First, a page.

Provision of appropriate, high-quality products is recommended in LREs as wheelchairs are subjected to adverse environments. Additionally, access to maintenance and repair services is limited in LREs. To ensure reliability of products, the WHO guidelines recommend conducting product testing based on ISO 7176 wheelchair standards. Current ISO test methods simulate conditions for urban paved environments and thus the development of additional test methods has been recommended for LREs based on typical conditions seen there (Borg & Khasnabis 2008). Following this recommendation, a prioritised list of tests was developed in this study through a literature review and feedback from experts to help predict wheelchair failures in LREs.
This study is limited by the variable methodologies and availability of evidence. The study pulls evidence from ISO testing studies and field evaluation studies combined with expert recommendations to determine additional product quality tests. Based on the review, a low level of evidence for products used in LREs is available to inform additional test development for LREs. Twelve research articles were included in this literature review on wheelchair testing and only two studies reported results with wheelchairs used in LREs. Although the USAID report (USAID 2014) on wheelchairs recommends ISO testing of wheelchair designs appropriate for LREs, full-fledged ISO testing studies with such designs are not yet conducted. Findings from such studies could have assisted in understanding the failures in the laboratory and directed the additional test development.
Following development of test methods, the ISWP-SWG group plans to suggest new test methods to the ISO standards committee as a new or add-on standard to ISO 7176 or as a technical specification so that they are harmonised with national standards. Product quality testing using these additional standards could then be included as part of regulatory policies that governments of less-resourced countries adopt, or as part of the WHO GATE initiative. These standards can support implementation of the UN-CRPD Article 20, which many countries around the world have agreed to adopt. Validation of the new test methods is an important step to assess correlation with performance seen in the field, and will be conducted through research studies in LREs in collaboration with manufacturers and charitable organisations. Manufacturers and wheelchair designers in LREs will be encouraged to implement ISWP test methods for testing newly designed parts, custom components and wheelchair prototypes. Parts with low testing priority will be tested as resources are available.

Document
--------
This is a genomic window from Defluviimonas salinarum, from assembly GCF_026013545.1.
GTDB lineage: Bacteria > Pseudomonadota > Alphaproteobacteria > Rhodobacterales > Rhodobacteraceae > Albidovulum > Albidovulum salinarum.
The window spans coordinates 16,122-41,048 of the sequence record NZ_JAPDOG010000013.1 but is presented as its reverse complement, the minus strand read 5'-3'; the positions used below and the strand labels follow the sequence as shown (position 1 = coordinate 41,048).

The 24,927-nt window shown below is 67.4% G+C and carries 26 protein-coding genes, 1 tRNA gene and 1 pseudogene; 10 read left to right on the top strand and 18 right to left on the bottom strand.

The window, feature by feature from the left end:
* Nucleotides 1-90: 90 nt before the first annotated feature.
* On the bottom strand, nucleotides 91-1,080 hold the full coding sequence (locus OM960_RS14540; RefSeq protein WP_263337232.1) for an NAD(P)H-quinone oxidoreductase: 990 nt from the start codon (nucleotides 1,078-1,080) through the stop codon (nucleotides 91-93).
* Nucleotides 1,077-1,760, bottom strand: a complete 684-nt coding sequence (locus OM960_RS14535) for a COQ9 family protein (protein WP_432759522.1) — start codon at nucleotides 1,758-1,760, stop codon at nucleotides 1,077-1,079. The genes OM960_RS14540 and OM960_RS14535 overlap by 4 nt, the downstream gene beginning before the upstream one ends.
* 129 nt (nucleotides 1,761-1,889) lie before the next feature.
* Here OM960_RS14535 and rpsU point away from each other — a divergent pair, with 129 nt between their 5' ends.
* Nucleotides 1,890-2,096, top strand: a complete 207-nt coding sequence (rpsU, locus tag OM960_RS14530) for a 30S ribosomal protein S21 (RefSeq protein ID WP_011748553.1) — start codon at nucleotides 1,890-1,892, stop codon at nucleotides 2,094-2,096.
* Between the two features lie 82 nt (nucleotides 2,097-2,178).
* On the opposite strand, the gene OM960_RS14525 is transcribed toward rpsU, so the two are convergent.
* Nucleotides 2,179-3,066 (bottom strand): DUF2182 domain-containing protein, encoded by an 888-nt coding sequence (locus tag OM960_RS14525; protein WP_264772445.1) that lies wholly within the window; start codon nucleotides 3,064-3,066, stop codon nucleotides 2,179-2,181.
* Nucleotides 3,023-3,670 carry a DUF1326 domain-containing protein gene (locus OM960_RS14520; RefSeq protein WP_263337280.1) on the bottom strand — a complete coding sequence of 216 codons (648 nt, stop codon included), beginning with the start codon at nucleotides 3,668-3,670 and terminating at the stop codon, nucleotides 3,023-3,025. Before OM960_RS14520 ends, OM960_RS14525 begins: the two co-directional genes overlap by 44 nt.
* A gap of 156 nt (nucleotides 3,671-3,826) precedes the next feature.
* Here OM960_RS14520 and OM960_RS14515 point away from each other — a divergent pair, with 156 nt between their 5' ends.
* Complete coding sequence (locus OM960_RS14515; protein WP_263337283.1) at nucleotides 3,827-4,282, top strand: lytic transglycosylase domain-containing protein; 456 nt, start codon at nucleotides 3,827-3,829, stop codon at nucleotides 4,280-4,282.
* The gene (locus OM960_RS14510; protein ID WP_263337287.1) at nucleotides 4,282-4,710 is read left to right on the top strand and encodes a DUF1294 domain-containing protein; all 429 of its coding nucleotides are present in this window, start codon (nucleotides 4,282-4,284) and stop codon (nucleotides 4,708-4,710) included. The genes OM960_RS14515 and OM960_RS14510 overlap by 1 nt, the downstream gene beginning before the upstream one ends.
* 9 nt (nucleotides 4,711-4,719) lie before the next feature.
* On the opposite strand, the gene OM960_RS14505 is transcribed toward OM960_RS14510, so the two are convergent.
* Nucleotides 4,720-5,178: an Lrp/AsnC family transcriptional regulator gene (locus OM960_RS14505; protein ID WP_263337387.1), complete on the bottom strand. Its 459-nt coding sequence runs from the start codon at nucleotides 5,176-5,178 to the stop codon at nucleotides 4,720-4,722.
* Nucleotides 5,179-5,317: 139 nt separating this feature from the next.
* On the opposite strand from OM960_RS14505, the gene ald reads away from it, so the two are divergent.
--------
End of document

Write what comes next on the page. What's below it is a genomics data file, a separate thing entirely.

The goals of this work were to identify the additional wheelchair tests necessary to screen products for LREs as suggested by the WHO guidelines and Wheelchair Consensus Conference (Sheldon & Jacobs 2006; Borg & Khasnabis 2008). Through literature search and review, several studies were found that tested products on ISO 7176 laboratory tests and in LREs. However, none investigated testing products for LRE-like conditions in laboratory settings. This is the first study addressing developing standard test methods for LREs. Published evidence combined with field observations by ISWP-SWG experts indicates that wheelchairs fail in LREs in ways that would not be predicted by ISO 7176 tests. Additional test methods are required that incorporate test factors responsible for the diverse failures seen in LREs. The additional tests that were identified include testing for castor durability, corrosion because of the environmental conditions, rear wheel and castor rolling resistance and whole chair durability. The ISWP-SWG is in the process of developing and validating these additional test methods. Results from such testing can assist manufacturers and designers in understanding deficiencies in materials and in discovering design flaws that make the product unsuitable for LRE conditions. Additionally, information from test results can inform providers and clinicians in LREs regarding durability and reliability of products which can guide wheelchair selection and delivery.